A shape and space game for 2,3 or 4 players. Be the last person to be able to place a pentomino piece on the playing board. Play with card, or on the computer.

Can you work out what kind of rotation produced this pattern of pegs in our pegboard?

Find a way to cut a 4 by 4 square into only two pieces, then rejoin the two pieces to make an L shape 6 units high.

A cylindrical helix is just a spiral on a cylinder, like an ordinary spring or the thread on a bolt. If I turn a left-handed helix over (top to bottom) does it become a right handed helix?

What is the relationship between these first two shapes? Which shape relates to the third one in the same way? Can you explain why?

How many different ways can you find of fitting five hexagons together? How will you know you have found all the ways?

Slide the pieces to move Khun Phaen past all the guards into the position on the right from which he can escape to freedom.

Can you picture where this letter "F" will be on the grid if you flip it in these different ways?

How many different symmetrical shapes can you make by shading triangles or squares?

This practical problem challenges you to make quadrilaterals with a loop of string. You'll need some friends to help!

Triangles are formed by joining the vertices of a skeletal cube. How many different types of triangle are there? How many triangles altogether?

A triangle ABC resting on a horizontal line is "rolled" along the line. Describe the paths of each of the vertices and the relationships between them and the original triangle.

Mathematics is the study of patterns. Studying pattern is an opportunity to observe, hypothesise, experiment, discover and create.

In how many ways can you fit all three pieces together to make shapes with line symmetry?

When dice land edge-up, we usually roll again. But what if we didn't...?

Where can you put the mirror across the square so that you can still "see" the whole square? How many different positions are possible?

The diagram shows a very heavy kitchen cabinet. It cannot be lifted but it can be pivoted around a corner. The task is to move it, without sliding, in a series of turns about the corners so that it. . . .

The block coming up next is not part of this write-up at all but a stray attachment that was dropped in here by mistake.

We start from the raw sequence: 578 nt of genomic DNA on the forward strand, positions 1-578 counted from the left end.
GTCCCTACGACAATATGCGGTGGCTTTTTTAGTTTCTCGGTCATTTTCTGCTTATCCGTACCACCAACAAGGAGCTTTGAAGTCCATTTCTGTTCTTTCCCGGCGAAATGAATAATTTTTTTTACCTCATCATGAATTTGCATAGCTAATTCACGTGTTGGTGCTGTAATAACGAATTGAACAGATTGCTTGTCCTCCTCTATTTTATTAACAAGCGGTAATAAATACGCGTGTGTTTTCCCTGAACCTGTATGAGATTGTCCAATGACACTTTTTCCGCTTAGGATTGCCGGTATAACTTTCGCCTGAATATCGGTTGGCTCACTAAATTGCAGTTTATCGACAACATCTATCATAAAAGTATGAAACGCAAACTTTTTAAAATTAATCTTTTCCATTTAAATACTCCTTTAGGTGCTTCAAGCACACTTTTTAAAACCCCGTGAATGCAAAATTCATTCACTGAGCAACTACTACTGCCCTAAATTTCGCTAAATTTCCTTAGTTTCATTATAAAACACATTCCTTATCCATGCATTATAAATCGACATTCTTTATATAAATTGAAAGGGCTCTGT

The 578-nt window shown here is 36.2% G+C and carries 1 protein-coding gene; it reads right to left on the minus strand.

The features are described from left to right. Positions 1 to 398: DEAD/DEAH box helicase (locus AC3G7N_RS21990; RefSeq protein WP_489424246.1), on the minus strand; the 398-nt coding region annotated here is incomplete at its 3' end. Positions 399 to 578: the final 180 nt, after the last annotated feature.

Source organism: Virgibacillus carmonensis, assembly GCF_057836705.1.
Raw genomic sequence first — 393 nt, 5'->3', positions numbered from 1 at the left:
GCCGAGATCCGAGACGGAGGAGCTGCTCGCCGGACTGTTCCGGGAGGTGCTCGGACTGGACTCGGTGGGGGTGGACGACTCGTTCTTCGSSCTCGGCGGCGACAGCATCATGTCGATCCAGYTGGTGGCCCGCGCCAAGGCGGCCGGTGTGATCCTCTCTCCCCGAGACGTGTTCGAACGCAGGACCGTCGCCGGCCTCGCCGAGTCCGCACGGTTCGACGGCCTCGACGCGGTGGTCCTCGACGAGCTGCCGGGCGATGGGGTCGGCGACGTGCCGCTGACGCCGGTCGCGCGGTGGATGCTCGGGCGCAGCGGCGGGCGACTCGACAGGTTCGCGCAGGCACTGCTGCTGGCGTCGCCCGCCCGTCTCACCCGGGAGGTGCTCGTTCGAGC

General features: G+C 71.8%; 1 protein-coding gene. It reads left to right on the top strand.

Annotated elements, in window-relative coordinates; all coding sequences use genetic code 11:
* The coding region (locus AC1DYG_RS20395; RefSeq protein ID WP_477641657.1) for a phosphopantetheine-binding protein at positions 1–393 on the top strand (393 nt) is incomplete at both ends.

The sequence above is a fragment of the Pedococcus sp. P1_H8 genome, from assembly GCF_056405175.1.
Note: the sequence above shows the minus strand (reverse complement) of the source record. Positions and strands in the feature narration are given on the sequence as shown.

Reasoning about the number of matches needed to build squares that share their sides.

Can you find ways of joining cubes together so that 28 faces are visible?

Make a cube out of straws and have a go at this practical challenge.

The triangle ABC is equilateral. The arc AB has centre C, the arc BC has centre A and the arc CA has centre B. Explain how and why this shape can roll along between two parallel tracks.

You have been given three shapes made out of sponge: a sphere, a cylinder and a cone. Your challenge is to find out how to cut them to make different shapes for printing.

An extension of noughts and crosses in which the grid is enlarged and the length of the winning line can to altered to 3, 4 or 5.

What happens to the area of a square if you double the length of the sides? Try the same thing with rectangles, diamonds and other shapes. How do the four smaller ones fit into the larger one?

Investigate how the four L-shapes fit together to make an enlarged L-shape. You could explore this idea with other shapes too.

Think of a number, square it and subtract your starting number. Is the number youâ€™re left with odd or even? How do the images help to explain this?

What is the total area of the four outside triangles which are outlined in red in this arrangement of squares inside each other?

What shape has Harry drawn on this clock face? Can you find its area? What is the largest number of square tiles that could cover this area?

Can you cut a regular hexagon into two pieces to make a parallelogram? Try cutting it into three pieces to make a rhombus!

A dog is looking for a good place to bury his bone. Can you work out where he started and ended in each case? What possible routes could he have taken?

Each of the nets of nine solid shapes has been cut into two pieces. Can you see which pieces go together?

Can you arrange the shapes in a chain so that each one shares a face (or faces) that are the same shape as the one that follows it?

Exploring and predicting folding, cutting and punching holes and making spirals.

Building up a simple Celtic knot. Try the interactivity or download the cards or have a go on squared paper.

Can you fit the tangram pieces into the outline of this brazier for roasting chestnuts?

Can you fit the tangram pieces into the outlines of these people?

Can you fit the tangram pieces into the outlines of these clocks?

Can you fit the tangram pieces into the outline of Little Fung at the table?

Can you fit the tangram pieces into the outline of Little Ming playing the board game?

On which of these shapes can you trace a path along all of its edges, without going over any edge twice?

The whole set of tiles is used to make a square. This has a green and blue border. There are no green or blue tiles anywhere in the square except on this border. How many tiles are there in the set?

Can you fit the tangram pieces into the outline of this telephone?

Can you fit the tangram pieces into the outline of the child walking home from school?

Can you fit the tangram pieces into the outlines of the lobster, yacht and cyclist?

Blue Flibbins are so jealous of their red partners that they will not leave them on their own with any other bue Flibbin. What is the quickest way of getting the five pairs of Flibbins safely to. . . .

Which of these dice are right-handed and which are left-handed?

How can the same pieces of the tangram make this bowl before and after it was chipped? Use the interactivity to try and work out what is going on!

This challenge involves eight three-cube models made from interlocking cubes. Investigate different ways of putting the models together then compare your constructions.